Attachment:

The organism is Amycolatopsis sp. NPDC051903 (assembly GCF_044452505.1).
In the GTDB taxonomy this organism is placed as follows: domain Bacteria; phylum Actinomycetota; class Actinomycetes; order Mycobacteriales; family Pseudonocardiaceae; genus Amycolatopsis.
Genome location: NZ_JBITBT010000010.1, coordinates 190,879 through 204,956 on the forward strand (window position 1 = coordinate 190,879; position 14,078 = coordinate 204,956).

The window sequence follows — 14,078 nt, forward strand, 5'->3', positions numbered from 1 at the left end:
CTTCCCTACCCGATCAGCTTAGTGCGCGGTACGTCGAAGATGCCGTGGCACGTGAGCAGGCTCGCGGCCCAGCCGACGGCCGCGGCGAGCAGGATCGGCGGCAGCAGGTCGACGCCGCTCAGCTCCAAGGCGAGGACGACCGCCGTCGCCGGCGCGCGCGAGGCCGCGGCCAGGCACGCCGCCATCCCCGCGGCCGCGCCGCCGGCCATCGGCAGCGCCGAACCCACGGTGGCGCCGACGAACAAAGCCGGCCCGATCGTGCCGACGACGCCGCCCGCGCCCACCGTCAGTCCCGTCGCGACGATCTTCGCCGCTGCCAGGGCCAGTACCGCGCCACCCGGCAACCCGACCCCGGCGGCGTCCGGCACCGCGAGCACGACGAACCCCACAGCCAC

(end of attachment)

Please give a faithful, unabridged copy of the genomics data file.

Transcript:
The organism is Amycolatopsis sp. NPDC051903 (assembly GCF_044452505.1).
In the GTDB taxonomy this organism is placed as follows: domain Bacteria; phylum Actinomycetota; class Actinomycetes; order Mycobacteriales; family Pseudonocardiaceae; genus Amycolatopsis.
Genome location: NZ_JBITBT010000010.1, coordinates 190,879 through 204,956 on the forward strand (window position 1 = coordinate 190,879; position 14,078 = coordinate 204,956).

The window sequence follows — 14,078 nt, forward strand, 5'->3', positions numbered from 1 at the left end:
CTTCCCTACCCGATCAGCTTAGTGCGCGGTACGTCGAAGATGCCGTGGCACGTGAGCAGGCTCGCGGCCCAGCCGACGGCCGCGGCGAGCAGGATCGGCGGCAGCAGGTCGACGCCGCTCAGCTCCAAGGCGAGGACGACCGCCGTCGCCGGCGCGCGCGAGGCCGCGGCCAGGCACGCCGCCATCCCCGCGGCCGCGCCGCCGGCCATCGGCAGCGCCGAACCCACGGTGGCGCCGACGAACAAAGCCGGCCCGATCGTGCCGACGACGCCGCCCGCGCCCACCGTCAGTCCCGTCGCGACGATCTTCGCCGCTGCCAGGGCCAGTACCGCGCCACCCGGCAACCCGACCCCGGCGGCGTCCGGCACCGCGAGCACGACGAACCCCACAGCCAC